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SWW-WE - Solidworks World Women Edition

Posted on February 24 2016

In our last post, we recapped our experience at Solidworks World, a conference organized by the 3D modeling software company Solidworks, its resellers, its users and those who appreciate computer aided design. While we participated in some great informational panels and interviews, we were also lucky enough to meet some amazing women who are designing and building really cool products and experiences.

In our opinion, one of the stand-out launches at the event was Solidworks’ Apps for Kids, a series of web apps that help kids create, visualize and tell stories through a simplified, kid-friendly version of their software. We’re huge advocates for getting kids focused on STEM career paths early on and this is a great entryway for those looking to explore.

We had the pleasure of speaking with Chinloo Lama, a Senior User Experience Design Engineer and one of the creators of Solidworks Apps for Kids. She told us about her background as a female engineer and what drives her to create new avenues for kids to learn.

 

 

Math: The universal language

Chinloo was 9 when she came to the U.S. from Malaysia and, like a lot of kids, was looking for a way to connect with her fellow classmates. That’s where math came in. Math became a universal language for Chinloo, aiding in her cultural assimilation. Her love of math continued through her studies at Rensselaer Polytechnic Institute, where she studied Mechanical Engineering. Like most engineering programs, the ratio of males to females was low; at RPI, it was 7 to 1. After university, Chinloo pursued a graduate degree at Rochester Institute of Technology in computer graphic design, where she was able to merge her love of the arts and mechanics into what would eventually become a passion for user experience.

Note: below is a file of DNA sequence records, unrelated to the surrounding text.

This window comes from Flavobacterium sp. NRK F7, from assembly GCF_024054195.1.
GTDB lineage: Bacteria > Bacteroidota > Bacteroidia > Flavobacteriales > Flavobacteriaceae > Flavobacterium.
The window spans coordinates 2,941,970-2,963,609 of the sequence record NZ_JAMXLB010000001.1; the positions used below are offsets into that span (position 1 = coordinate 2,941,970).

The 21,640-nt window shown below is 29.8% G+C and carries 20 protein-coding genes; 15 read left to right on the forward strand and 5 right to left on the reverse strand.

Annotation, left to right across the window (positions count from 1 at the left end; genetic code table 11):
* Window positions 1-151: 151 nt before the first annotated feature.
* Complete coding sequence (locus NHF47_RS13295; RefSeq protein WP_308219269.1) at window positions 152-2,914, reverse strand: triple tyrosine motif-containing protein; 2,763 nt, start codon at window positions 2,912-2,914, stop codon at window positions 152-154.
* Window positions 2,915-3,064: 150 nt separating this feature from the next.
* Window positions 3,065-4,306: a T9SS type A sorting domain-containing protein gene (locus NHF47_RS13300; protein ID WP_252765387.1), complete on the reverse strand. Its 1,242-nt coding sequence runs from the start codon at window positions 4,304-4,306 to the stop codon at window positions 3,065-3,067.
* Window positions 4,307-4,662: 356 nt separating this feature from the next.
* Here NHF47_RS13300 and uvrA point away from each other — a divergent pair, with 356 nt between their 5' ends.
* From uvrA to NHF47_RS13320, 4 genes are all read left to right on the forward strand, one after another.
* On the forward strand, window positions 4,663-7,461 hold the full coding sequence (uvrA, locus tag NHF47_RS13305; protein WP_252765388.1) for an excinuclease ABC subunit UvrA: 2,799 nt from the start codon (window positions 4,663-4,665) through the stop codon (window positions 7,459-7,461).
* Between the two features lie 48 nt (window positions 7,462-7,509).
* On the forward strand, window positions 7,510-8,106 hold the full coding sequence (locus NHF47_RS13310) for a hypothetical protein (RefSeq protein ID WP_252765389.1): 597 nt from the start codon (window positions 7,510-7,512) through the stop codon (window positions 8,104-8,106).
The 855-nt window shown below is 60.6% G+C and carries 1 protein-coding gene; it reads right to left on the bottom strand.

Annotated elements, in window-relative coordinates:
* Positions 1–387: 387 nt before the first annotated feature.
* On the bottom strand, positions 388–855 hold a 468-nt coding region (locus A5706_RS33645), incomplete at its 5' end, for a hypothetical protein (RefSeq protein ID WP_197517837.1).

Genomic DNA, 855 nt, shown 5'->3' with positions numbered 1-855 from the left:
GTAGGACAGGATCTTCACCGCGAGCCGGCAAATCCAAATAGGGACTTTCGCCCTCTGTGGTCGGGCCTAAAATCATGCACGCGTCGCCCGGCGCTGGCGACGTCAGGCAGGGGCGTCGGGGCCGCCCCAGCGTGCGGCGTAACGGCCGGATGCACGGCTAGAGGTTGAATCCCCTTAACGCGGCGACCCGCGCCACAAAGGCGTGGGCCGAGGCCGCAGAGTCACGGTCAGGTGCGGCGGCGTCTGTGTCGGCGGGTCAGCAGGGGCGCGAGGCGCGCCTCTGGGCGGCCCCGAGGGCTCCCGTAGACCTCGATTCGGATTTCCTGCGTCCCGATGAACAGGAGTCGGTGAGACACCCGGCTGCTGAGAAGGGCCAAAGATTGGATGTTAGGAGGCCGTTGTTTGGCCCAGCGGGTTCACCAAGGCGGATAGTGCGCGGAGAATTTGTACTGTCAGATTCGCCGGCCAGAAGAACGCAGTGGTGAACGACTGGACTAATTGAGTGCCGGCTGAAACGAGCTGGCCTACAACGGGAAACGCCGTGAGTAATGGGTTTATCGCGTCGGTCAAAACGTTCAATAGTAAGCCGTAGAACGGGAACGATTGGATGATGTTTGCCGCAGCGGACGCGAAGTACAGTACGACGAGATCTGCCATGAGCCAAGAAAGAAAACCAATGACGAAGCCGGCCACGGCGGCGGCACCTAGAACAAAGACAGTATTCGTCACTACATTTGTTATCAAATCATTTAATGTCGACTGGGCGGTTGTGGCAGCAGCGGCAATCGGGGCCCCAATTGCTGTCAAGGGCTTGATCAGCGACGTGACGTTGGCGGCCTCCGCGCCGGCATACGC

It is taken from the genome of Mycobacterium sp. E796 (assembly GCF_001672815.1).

Women Empowering Women

Post grad, Chinloo went on to work as a mechanical engineer at Polaroid, working on the internals of optical printers and instant film that the company is so famous for. At Polaroid, she quickly learned that the tech industry is still very male dominated, and is well known for its high female turnover rate. In fact, a Harvard Business Review study from 2008 found that as many as 50% of women working in science, engineering and technology will, over time, leave because of hostile work environments. This is why, at Trusst, we are strong advocates for female mentors and advisors at a very young age to help promote STEM learning and development.

Chinloo recalls an experience she had while traveling abroad in Japan for a business trip. She was sitting at a conference table surrounded by men and was constantly put down by her colleagues. She asked her supervisor after this trip why she was asked to participate, considering the reactions she received. She was told that her involvement was key and that she wouldn’t have been sent had she not been a valuable asset to the team.